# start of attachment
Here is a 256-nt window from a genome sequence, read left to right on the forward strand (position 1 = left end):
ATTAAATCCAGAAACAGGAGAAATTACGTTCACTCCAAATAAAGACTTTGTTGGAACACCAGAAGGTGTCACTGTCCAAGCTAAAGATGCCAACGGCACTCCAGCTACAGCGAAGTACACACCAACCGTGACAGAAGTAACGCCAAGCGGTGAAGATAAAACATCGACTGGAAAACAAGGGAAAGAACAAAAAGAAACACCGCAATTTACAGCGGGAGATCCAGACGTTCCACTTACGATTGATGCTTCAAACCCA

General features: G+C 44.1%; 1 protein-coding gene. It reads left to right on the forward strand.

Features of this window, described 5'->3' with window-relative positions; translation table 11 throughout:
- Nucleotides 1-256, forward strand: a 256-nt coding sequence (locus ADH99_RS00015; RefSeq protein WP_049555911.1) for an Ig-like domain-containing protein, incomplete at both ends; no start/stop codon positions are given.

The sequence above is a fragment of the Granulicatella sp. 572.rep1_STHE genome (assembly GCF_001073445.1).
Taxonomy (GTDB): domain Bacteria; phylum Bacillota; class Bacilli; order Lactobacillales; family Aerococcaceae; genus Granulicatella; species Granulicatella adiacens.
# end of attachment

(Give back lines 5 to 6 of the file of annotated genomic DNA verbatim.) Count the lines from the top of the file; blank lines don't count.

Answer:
- Nucleotides 1-256, forward strand: a 256-nt coding sequence (locus ADH99_RS00015; RefSeq protein WP_049555911.1) for an Ig-like domain-containing protein, incomplete at both ends; no start/stop codon positions are given.

The sequence above is a fragment of the Granulicatella sp. 572.rep1_STHE genome (assembly GCF_001073445.1).